And not one single bank execs gone to jail…
Tampa, Florida – United States Attorney A. Lee Bentley, III announces that Stevie McDonald (41, Winter Haven) has pleaded guilty to making false statements in a mortgage loan application. He faces a maximum penalty of 30 years in federal prison. A sentencing date has not yet been set.
According to court documents, on November 10, 2007, McDonald entered into a contract to purchase a home in Port Richey. He then applied for a mortgage loan from Washington Mutual Bank. In the loan documents that he signed and submitted to the bank, McDonald made false statements about his income and his employment. In December 2007, during the course of the closing on the property purchase, Washington Mutual paid more than $35,000 to a woman McDonald knew and later married. This payment was purportedly a satisfaction of an existing lien on the sale property. Subsequent investigation revealed that no such lien existed. Washington Mutual Bank suffered a financial loss as a consequence of McDonald’s default on this loan.
JPMorgan Chase’s legal battle with the Federal Deposit Insurance Corp. andDeutsche Bank AG over its acquisition of Washington Mutual’s banking operations is finally over, closing the door on issues dating back to the financial crisis.
According to an 8-K filing from JPMorgan Chase, “As previously disclosed, JPMorgan Chase Bank signed a term sheet with Deutsche Bank and the FDIC to resolve pending litigation brought by DBNTC against the FDIC, in its capacity as receiver for Washington Mutual Bank and in its corporate capacity, and JPMorgan Chase Bank, as defendants, relating to alleged breaches of certain representations and warranties given by certain WMB affiliates in connection with mortgage securitization agreements.”
The filing also stated it resolved “JPMorgan Chase’s outstanding indemnification claims pursuant to the terms of the Purchase & Assumption Agreement between JPMorgan Chase Bank and the FDIC relating to JPMorgan Chase’s purchase of substantially all of the assets and certain liabilities of Washington Mutual Bank.”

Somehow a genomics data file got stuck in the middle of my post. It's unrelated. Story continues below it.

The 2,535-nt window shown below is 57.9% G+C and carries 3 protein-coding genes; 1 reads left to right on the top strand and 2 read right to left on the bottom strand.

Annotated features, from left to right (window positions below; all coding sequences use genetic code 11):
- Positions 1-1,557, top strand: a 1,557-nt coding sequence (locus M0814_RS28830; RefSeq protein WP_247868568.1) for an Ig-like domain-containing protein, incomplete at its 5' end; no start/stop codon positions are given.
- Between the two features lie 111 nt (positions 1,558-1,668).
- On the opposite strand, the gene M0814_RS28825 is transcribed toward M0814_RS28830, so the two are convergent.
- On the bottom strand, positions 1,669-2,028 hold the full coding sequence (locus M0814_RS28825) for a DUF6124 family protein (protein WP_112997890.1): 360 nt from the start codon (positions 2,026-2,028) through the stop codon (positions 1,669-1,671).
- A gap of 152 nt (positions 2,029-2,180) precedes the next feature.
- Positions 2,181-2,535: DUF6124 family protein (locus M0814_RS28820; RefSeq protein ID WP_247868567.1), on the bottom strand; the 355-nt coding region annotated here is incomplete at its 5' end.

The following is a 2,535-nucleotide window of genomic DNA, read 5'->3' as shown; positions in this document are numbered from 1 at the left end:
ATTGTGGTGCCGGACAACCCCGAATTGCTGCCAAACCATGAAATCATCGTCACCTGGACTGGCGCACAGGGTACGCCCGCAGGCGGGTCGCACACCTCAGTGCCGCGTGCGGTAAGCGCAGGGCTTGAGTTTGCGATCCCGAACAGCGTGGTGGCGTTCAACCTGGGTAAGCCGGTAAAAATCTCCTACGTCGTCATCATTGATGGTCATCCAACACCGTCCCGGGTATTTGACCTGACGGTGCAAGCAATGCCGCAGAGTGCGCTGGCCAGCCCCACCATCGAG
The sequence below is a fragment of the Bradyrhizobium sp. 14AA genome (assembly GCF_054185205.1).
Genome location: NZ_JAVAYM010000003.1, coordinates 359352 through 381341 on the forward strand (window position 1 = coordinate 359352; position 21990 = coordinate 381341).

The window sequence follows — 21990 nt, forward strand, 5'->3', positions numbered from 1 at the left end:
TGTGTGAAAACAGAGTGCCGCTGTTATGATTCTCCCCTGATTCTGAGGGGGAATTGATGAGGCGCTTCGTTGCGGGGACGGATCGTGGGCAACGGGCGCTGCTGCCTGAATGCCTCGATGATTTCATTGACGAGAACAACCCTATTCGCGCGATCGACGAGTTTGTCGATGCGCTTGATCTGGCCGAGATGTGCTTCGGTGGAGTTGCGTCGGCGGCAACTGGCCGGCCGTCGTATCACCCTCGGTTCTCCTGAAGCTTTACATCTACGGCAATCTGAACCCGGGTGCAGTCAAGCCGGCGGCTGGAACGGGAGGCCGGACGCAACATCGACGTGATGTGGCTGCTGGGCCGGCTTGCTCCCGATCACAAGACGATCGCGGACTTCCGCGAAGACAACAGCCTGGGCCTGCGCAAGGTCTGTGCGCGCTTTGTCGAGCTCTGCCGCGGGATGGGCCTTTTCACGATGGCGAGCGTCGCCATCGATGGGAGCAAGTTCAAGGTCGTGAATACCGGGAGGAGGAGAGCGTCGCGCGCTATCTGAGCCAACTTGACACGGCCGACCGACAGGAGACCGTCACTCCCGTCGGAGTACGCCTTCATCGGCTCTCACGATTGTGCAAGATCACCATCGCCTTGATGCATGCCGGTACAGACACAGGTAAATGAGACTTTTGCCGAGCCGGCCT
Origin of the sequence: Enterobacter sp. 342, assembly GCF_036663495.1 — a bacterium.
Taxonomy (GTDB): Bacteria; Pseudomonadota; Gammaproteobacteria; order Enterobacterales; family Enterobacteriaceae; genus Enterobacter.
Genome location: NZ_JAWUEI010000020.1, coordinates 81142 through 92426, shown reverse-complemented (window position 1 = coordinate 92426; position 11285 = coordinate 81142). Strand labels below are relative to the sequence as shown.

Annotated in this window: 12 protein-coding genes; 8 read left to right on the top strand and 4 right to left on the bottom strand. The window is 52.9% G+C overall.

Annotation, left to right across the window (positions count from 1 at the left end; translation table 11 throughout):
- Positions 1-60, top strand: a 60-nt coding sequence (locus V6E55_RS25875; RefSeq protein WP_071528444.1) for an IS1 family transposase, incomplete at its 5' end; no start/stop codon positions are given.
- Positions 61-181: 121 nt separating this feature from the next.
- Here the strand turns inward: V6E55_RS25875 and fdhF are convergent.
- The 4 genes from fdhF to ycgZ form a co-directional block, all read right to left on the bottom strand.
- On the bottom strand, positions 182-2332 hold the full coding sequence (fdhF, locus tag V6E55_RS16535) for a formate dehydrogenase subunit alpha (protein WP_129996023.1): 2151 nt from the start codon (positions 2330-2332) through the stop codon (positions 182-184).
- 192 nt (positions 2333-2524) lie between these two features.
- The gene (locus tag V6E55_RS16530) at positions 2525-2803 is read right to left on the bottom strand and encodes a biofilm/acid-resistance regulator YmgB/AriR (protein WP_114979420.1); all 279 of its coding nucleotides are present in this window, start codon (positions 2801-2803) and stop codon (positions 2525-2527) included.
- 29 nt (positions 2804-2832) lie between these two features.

In early August, JPMorgan’s quarterly regulatory filing revealed that the settlement was nearing an end.
From the filing:
Proceedings related to Washington Mutual’s failure are pending before theUnited States District Court for the District of Columbia and include a lawsuit brought by Deutsche Bank National Trust Company, initially against the FDIC and amended to include JPMorgan Chase Bank, N.A. as a defendant, asserting an estimated $6 billion to $10 billion in damages based upon alleged breaches of certain representations and warranties given by certain Washington Mutual affiliates in connection with mortgage securitization agreements.
JPMorgan Chase & Co. is close to resolving litigation that followed its takeover of Washington Mutual Inc.’s banking operations during the height of the financial crisis, the bank said Wednesday.
A purchase and assumption agreement was not enough to prove JPMorgan Chase Bank N.A.’s legal standing in a foreclosure case before the Fourth District Court of Appeal.
The bank filed suit as successor to defunct Washington Mutual Bank against homeowners Ottoniel and Luz Cruz, alleging it was the owner of a real estate debt that changed hands at least five times.
JPMorgan Chase purchased the debt in September 2008 from the Federal Deposit Insurance Corp. when WAMU was in receivership, but that deal was one in a string of transfers.